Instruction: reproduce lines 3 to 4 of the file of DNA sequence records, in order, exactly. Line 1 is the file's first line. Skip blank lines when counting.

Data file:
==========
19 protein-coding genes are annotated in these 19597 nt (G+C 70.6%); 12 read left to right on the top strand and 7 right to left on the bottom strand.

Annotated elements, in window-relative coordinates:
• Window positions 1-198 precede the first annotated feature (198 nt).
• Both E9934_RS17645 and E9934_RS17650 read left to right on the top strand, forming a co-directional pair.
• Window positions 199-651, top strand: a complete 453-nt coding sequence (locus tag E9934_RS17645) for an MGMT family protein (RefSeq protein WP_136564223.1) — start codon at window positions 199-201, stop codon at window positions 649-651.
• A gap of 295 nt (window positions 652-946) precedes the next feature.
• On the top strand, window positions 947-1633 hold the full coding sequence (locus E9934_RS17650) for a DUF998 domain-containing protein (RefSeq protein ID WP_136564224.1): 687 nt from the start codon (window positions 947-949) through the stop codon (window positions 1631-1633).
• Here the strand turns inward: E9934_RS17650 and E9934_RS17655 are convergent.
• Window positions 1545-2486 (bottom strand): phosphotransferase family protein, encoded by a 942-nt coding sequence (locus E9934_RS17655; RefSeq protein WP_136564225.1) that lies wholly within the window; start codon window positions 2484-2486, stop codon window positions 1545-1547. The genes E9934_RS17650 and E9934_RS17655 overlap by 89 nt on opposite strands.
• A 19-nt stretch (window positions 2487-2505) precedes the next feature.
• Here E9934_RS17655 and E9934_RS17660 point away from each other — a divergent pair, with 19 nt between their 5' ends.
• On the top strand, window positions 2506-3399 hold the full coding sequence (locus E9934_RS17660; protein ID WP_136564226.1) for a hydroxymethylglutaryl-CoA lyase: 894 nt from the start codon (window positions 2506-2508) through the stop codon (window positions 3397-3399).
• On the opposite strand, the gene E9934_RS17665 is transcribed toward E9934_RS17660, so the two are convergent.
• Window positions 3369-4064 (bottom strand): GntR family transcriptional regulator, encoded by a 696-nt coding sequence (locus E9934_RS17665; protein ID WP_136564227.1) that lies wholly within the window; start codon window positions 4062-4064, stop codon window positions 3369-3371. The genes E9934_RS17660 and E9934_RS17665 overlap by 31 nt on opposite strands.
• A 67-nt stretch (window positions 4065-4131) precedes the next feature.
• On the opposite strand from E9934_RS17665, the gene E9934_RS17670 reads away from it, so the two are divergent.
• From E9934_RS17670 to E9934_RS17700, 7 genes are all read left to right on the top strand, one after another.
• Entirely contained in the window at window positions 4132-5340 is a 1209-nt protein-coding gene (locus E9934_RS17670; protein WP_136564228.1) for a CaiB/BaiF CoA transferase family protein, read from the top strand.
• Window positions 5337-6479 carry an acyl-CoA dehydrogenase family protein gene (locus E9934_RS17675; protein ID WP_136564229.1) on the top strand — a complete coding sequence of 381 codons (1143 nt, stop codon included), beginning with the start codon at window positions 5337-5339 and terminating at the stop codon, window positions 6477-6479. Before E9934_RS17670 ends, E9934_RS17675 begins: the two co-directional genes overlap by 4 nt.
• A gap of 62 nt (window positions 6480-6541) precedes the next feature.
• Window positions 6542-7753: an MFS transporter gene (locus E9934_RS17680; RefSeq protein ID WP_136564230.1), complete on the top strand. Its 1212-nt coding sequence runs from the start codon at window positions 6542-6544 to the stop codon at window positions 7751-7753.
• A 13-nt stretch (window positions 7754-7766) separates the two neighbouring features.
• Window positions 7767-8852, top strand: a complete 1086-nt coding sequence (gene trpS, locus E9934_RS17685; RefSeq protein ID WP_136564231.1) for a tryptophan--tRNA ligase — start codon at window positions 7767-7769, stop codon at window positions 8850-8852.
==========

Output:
• Window positions 1-198 precede the first annotated feature (198 nt).
• Both E9934_RS17645 and E9934_RS17650 read left to right on the top strand, forming a co-directional pair.